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careful how we measure ourselves or others, for God will measure us again; and not he that commendeth himself is approved, but whom the Lord commendeth.

To conclude: having measured others, let us reprove, encourage, and pray for them, as their case requires; and having measured ourselves, let us not go beyond our measure by exercising ourselves in great matters, or in things too high for us.

SERMON X.

THE CHARACTER OF CHRIST AND ANGELS

COMPARED.

DANIEL X. 21.

There is none that holdeth with me in these things, but Michael

your prince.

As “out of the eater came forth meat, and out of the strong sweetness,” so, perhaps, some useful hints of instruction may be collected from this seemingly obscure passage of Scripture. Let us, then, inquire whom we are to understand by Michael the prince, and then consider what is here predicated concerning him.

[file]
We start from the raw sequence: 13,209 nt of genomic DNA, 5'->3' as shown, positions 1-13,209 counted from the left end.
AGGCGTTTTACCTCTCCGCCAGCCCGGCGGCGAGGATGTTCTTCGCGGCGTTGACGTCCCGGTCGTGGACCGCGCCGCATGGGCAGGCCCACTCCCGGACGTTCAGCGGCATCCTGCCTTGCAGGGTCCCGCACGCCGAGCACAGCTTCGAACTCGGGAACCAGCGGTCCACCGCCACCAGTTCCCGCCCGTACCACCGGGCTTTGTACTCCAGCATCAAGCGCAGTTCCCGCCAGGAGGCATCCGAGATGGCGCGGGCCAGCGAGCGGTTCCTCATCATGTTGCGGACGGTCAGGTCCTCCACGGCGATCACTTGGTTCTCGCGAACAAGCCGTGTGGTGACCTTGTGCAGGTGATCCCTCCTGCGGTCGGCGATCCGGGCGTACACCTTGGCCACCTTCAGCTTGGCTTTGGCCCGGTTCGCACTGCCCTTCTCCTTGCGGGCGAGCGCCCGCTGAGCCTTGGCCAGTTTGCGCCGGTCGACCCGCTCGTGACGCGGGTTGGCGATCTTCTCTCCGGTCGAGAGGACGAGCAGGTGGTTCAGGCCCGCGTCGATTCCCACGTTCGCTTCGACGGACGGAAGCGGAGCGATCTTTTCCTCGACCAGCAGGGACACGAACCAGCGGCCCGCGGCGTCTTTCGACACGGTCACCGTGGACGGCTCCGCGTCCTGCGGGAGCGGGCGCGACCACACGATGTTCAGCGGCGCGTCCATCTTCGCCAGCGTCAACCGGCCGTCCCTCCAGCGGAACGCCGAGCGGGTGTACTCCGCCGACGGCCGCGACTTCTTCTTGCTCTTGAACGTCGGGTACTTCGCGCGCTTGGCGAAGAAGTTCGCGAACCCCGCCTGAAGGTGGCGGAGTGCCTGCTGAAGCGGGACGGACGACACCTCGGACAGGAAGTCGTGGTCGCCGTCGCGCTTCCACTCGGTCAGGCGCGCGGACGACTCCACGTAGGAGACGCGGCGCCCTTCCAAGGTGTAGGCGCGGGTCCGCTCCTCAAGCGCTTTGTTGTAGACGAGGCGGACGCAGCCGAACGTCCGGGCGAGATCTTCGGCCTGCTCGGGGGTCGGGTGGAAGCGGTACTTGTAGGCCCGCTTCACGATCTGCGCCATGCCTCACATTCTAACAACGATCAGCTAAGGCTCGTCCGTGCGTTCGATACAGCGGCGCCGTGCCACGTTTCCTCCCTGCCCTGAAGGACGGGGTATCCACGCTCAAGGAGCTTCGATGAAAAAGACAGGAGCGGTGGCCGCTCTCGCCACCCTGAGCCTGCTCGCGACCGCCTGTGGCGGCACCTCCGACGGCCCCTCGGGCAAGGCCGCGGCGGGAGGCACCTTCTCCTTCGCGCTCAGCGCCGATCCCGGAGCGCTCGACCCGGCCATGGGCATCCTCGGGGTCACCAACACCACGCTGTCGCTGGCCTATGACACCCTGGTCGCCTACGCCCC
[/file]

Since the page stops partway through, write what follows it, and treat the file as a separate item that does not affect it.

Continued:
I. Whom are we to understand by Michael the prince ?

1. Some suppose an earthly prince or potentate to be here intended; one raised up, and inspired in an extraordinary manner by God, for the defence of his church and people. Such were Darius and Cyrus, founders of the Persian monarchy, and both friends to the Jewish nation, under whose auspicious government, and by whose special direction, the Jews were restored to their native land. Some would refer it to Constantine the Great, in whose reign Christianity became the established religion, and to whose victories over Maxentius, Licinius, and others, professed enemies to, and cruel persecutors of, the Christians, they refer that passage in the book of Revelation, “ Michael and his angels fought against the dragon; and the dragon fought and his angels, and prevailed not; neither was their place found any more in heaven.”